In a much-anticipated 17-day trip, I finally went to Egypt
this month. To see in person the legendary monuments and all the evidence of a
4000-year-old civilization was, of course, thrilling. The whole experience was
enhanced by the skill of our Grand
Circle tour guide, Gladys Haddad, who, despite her name, is Egyptian. The
overwhelming friendliness of everyone we met was heartwarming.
As you probably know, but may not have thought about, Egypt
is basically a desert. Almost all the country’s 100 million or so people live
in the narrow strip of arable land along both sides of the Nile River. Egypt’s
Western Desert, which extends to Libya, and its Eastern Desert, which extends
to the Red Sea, flank this fertile Nile valley. We were well aware of this in
Cairo, because of the tremendous amount of dust in the air and on anything not
moving, like a parked car or building. Check your plate when you sit down to
In some places, that fertile strip is miles wide, in others,
mountains encroach. There’s a sharp line between where palms, crops, and other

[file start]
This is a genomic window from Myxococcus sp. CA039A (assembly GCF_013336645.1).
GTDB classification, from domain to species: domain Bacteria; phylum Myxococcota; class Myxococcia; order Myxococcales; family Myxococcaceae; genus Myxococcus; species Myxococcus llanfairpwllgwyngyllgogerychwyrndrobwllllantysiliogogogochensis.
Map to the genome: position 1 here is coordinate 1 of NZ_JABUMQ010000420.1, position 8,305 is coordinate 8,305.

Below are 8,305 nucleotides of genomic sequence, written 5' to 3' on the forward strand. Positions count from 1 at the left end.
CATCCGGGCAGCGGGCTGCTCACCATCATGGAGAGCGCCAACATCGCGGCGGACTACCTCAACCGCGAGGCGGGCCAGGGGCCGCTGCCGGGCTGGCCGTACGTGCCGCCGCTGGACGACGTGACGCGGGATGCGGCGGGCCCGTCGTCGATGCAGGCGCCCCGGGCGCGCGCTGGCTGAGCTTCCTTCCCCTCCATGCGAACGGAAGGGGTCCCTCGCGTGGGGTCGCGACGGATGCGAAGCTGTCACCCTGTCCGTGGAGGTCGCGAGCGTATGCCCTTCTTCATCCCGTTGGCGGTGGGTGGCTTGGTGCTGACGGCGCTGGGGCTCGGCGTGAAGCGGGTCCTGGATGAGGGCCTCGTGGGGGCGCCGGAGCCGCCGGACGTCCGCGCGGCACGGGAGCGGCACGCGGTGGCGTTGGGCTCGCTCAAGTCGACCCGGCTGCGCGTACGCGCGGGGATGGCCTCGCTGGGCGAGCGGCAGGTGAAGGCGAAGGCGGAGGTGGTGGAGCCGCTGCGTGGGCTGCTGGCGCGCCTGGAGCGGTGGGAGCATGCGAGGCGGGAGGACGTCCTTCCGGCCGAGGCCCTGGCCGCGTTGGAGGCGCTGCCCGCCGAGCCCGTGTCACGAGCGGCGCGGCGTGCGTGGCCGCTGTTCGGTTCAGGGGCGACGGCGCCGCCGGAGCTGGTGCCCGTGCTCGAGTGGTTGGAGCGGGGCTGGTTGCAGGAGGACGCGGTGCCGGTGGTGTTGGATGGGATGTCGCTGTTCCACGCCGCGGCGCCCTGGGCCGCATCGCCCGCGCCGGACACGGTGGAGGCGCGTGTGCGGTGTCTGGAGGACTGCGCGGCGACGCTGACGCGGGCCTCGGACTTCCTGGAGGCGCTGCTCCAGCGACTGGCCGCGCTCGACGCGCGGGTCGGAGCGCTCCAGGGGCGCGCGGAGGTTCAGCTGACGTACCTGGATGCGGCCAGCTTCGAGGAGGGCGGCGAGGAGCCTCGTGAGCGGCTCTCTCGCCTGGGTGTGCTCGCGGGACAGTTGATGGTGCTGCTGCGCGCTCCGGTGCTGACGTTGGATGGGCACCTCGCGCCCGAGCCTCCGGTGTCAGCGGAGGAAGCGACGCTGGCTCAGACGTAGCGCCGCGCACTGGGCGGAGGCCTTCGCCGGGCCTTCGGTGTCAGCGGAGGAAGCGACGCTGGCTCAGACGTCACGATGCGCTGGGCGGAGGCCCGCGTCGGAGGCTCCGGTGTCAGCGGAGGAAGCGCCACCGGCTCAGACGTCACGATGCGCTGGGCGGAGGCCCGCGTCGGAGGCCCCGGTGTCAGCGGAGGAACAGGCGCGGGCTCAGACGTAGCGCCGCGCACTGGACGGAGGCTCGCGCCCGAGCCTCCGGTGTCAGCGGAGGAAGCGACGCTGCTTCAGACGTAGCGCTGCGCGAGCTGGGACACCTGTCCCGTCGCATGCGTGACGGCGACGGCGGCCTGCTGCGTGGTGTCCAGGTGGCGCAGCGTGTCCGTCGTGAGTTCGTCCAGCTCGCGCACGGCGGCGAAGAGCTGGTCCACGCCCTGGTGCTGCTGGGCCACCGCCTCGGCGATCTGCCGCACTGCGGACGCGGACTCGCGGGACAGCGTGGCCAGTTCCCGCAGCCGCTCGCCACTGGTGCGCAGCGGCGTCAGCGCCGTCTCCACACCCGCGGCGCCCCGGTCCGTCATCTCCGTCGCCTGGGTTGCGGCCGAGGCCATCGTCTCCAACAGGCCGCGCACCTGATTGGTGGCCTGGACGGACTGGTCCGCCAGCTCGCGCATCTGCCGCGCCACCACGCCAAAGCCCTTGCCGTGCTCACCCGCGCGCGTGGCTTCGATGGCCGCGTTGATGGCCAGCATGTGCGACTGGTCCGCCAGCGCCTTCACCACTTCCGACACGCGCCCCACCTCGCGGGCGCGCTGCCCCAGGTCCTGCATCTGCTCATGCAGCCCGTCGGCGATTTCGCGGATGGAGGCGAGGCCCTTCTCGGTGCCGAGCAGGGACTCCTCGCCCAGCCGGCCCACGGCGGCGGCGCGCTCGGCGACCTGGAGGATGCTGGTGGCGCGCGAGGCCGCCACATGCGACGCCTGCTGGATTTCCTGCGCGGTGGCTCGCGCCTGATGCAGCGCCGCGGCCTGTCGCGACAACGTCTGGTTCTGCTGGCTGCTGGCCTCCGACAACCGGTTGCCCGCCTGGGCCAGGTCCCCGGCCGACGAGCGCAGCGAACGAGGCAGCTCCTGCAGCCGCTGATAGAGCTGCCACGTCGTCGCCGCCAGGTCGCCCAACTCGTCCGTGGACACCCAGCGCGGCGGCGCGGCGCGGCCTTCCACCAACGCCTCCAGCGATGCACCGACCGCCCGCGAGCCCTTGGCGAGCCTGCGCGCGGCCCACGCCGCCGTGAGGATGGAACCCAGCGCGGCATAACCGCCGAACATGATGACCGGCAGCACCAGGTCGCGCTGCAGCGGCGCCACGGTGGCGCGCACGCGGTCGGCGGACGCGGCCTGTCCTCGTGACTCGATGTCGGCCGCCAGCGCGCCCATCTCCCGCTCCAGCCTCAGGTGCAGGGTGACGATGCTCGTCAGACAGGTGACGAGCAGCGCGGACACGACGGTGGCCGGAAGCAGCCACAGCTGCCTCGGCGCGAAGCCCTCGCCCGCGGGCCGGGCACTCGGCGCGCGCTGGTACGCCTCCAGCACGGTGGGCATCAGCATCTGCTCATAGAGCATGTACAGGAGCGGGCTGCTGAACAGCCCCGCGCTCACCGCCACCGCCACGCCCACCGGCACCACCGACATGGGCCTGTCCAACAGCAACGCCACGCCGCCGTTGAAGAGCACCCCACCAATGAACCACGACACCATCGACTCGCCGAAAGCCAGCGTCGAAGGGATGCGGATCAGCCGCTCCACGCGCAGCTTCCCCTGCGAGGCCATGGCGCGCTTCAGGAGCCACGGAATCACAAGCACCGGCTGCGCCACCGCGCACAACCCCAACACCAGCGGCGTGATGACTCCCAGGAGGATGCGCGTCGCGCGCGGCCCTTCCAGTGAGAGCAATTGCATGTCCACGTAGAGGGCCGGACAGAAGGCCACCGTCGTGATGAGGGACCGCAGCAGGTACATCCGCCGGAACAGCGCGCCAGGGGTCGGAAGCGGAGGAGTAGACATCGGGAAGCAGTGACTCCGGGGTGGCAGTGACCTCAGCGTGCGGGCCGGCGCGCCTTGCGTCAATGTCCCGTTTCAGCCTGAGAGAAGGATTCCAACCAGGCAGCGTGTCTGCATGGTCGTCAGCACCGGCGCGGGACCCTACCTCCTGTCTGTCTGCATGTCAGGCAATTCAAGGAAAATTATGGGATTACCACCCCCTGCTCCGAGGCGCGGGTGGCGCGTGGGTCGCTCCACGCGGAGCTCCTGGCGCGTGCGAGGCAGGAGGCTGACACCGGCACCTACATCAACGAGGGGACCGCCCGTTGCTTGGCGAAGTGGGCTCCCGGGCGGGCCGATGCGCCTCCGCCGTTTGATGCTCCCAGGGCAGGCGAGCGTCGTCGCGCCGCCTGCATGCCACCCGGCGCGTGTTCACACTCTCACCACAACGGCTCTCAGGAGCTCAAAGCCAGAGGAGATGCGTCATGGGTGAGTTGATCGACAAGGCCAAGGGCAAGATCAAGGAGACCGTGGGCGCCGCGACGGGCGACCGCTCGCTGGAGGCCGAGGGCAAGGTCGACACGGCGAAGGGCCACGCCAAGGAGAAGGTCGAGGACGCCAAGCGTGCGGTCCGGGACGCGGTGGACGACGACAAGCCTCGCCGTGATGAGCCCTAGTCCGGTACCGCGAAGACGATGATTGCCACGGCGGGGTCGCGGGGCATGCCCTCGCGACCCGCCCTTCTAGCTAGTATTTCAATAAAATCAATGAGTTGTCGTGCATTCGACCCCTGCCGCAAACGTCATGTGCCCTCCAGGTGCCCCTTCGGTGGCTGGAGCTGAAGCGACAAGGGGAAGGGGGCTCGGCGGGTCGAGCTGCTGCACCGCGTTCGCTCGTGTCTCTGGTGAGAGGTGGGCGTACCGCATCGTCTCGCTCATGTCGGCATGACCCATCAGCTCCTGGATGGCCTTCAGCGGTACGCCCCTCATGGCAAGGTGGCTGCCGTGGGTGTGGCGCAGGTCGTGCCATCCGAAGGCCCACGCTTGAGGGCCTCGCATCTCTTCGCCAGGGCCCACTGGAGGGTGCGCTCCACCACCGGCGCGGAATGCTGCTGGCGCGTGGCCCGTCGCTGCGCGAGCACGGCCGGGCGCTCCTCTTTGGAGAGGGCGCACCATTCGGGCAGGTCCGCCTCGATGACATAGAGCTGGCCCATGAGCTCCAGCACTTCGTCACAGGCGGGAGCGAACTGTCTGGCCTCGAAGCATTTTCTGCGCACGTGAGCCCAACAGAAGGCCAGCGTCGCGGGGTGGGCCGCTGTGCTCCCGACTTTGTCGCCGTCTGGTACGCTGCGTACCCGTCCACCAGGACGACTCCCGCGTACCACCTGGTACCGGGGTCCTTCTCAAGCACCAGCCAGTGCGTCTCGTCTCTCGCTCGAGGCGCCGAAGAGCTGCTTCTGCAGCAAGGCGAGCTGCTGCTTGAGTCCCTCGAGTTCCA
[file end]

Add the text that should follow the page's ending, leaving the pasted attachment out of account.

greenery will grow and where they will not. Here we have plants; here we don’t.
For millennia, the north-flowing Nile predictably and massively
flooded every June, bringing a thick layer of silt to the valley and recharging
the farmland soil. In the 1960s, the Aswan High Dam was built to control this
flooding, which has enabled much enlargement of the area available for farming
and building where it was impossible before. If you’ve seen old photos of the
Nile with the pyramids in the background, those were taken during the flood
season. In fact the river channel is many miles away.
In ancient times, several fingers of water flowed to the
Mediterranean, but over the centuries, many of them were blocked off, and now only
two form the Y of the delta at Alexandria.
I didn’t know or had forgotten that Sudan was originally
part of Egypt and was not an independent country until 1956. A tricky political
problem to watch is whether Sudan pursues a plan to build more dams on the southern
reaches of the Nile, closer to its headwaters. Such an act would be
catastrophic for Egypt, which has no groundwater and depends totally on the
In Cairo, our lovely Intercontinental
Hotel Semiranis overlooked the river, and, surprisingly, in this generally
conservative country, the party on the corniche 15 stories below seemed to go
all night. That I did not expect. Neon bedecked motor cruisers, water taxis,
and traditional feluccas are always out.